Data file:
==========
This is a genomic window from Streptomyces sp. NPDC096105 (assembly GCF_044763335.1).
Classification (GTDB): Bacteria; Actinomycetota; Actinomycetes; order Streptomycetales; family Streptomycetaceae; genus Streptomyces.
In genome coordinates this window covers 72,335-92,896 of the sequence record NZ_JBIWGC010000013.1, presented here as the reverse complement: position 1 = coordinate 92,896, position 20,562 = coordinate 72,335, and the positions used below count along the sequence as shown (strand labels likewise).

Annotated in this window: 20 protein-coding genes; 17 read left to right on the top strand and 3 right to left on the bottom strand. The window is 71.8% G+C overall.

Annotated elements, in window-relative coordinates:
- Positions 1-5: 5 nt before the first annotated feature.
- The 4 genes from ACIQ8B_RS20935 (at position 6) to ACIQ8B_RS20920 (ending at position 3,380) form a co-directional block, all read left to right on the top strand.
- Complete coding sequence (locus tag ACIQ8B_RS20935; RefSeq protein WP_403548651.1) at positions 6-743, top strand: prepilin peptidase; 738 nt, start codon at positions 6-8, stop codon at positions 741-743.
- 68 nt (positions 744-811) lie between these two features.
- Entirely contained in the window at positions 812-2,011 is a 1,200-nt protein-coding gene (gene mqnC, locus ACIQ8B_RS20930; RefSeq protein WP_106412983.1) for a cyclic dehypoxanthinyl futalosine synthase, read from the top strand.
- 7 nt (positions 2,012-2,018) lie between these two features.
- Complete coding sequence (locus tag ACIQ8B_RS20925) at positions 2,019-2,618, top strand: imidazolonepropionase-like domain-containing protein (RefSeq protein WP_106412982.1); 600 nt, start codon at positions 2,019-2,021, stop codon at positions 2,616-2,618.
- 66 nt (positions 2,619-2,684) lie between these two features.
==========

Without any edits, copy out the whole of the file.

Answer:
This is a genomic window from Streptomyces sp. NPDC096105 (assembly GCF_044763335.1).
Classification (GTDB): Bacteria; Actinomycetota; Actinomycetes; order Streptomycetales; family Streptomycetaceae; genus Streptomyces.
In genome coordinates this window covers 72,335-92,896 of the sequence record NZ_JBIWGC010000013.1, presented here as the reverse complement: position 1 = coordinate 92,896, position 20,562 = coordinate 72,335, and the positions used below count along the sequence as shown (strand labels likewise).

Annotated in this window: 20 protein-coding genes; 17 read left to right on the top strand and 3 right to left on the bottom strand. The window is 71.8% G+C overall.

Annotated elements, in window-relative coordinates:
- Positions 1-5: 5 nt before the first annotated feature.
- The 4 genes from ACIQ8B_RS20935 (at position 6) to ACIQ8B_RS20920 (ending at position 3,380) form a co-directional block, all read left to right on the top strand.
- Complete coding sequence (locus tag ACIQ8B_RS20935; RefSeq protein WP_403548651.1) at positions 6-743, top strand: prepilin peptidase; 738 nt, start codon at positions 6-8, stop codon at positions 741-743.
- 68 nt (positions 744-811) lie between these two features.
- Entirely contained in the window at positions 812-2,011 is a 1,200-nt protein-coding gene (gene mqnC, locus ACIQ8B_RS20930; RefSeq protein WP_106412983.1) for a cyclic dehypoxanthinyl futalosine synthase, read from the top strand.
- 7 nt (positions 2,012-2,018) lie between these two features.
- Complete coding sequence (locus tag ACIQ8B_RS20925) at positions 2,019-2,618, top strand: imidazolonepropionase-like domain-containing protein (RefSeq protein WP_106412982.1); 600 nt, start codon at positions 2,019-2,021, stop codon at positions 2,616-2,618.
- 66 nt (positions 2,619-2,684) lie between these two features.